JP Morgan’s Ethereum Blockchain Payment Trial Adds 75 Banks

The ingenious Ethereum  blockchain payment initiative launched recently through a joint effort  of three banks led by JP Morgan has been able to woo 75 new banks across the globe to benefit from the seamless and faster interbank settlements.
Though JPMorgan has already deployed this technology since October last year but the Interbank Information Network started as an experiment developed by JP Morgan and a development studio EthLab.

The New Payment Platform Adds More Banks to Trial

It was earlier reported that JPMorgan’s blockchain voyage of discovery hit a solid ground in 2016 and the company’s CIO, Lori Beer, recently claimed that blockchain would substitute pre -existing technologies. Then the largest bank in the US appears to back out the banking-centric blockchain consortium R3 the following year, presumably to develop its own in-house platform.
The project then took a different turn with the inclusion of the Royal Bank of Canada and Australia, and New Zealand Banking Group (ANZ) as a trio of members, this union is now gaining more competitive strength to share the market with R3 by adding more than 75 of the world largest banks.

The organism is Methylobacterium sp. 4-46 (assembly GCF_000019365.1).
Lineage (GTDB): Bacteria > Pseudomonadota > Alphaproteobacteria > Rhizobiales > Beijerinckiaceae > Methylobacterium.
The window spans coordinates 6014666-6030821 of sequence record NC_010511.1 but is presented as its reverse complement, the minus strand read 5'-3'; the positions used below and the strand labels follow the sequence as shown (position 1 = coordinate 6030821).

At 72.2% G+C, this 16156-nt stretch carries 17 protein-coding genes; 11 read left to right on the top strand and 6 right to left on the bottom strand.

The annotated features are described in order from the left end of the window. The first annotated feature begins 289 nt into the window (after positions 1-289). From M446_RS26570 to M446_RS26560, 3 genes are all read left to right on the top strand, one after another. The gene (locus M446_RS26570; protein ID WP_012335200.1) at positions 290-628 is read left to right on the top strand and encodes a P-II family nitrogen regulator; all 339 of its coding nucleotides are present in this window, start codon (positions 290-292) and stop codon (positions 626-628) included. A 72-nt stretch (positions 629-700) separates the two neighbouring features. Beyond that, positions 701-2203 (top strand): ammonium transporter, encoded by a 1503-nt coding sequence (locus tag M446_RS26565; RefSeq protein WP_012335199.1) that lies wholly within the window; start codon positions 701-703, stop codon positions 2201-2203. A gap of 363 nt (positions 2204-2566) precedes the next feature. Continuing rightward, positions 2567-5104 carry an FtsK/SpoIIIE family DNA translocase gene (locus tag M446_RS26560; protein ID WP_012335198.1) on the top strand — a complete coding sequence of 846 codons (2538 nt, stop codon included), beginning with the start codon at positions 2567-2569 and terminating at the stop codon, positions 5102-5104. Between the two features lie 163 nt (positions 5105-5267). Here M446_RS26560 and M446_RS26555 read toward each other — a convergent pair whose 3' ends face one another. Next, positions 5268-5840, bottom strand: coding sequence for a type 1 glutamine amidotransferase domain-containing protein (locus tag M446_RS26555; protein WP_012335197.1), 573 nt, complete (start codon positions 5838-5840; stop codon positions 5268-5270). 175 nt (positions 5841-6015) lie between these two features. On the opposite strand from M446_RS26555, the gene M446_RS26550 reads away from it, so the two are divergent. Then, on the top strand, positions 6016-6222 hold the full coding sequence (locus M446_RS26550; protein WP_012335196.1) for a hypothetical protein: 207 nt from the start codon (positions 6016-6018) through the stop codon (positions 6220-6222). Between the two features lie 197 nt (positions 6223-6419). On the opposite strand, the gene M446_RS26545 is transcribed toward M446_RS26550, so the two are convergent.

The specific target of the trial is to test the practicability of a common ledger which will be open to all participating banks in a bid to reduce the number of users in a simple cross-border payment network.

The Ethereum-Based Payment

The blockchain-based payment is a solution addressed to the payment and a financial sector where conventional commercial banks are exposed to the risk of disruption the most from fintech establishment. Jason Goldberg, JPMorgan bank analyst stated that;

“Payment is one of the segments banks worry about most about in terms of ceding to non-bank competition. Blockchain is a way to keep more of that [business] in-house.”

Reports from JP Morgan categorically stated that the Interbank Information Network allows for peer-to-peer financial messaging which bestowed upon it some sort of competitive capability to rival with the most popular global payments networks operated by SWIFT. With the addition of 75 banks, the network was able to process up to 14,500 USD-denominated payments daily.

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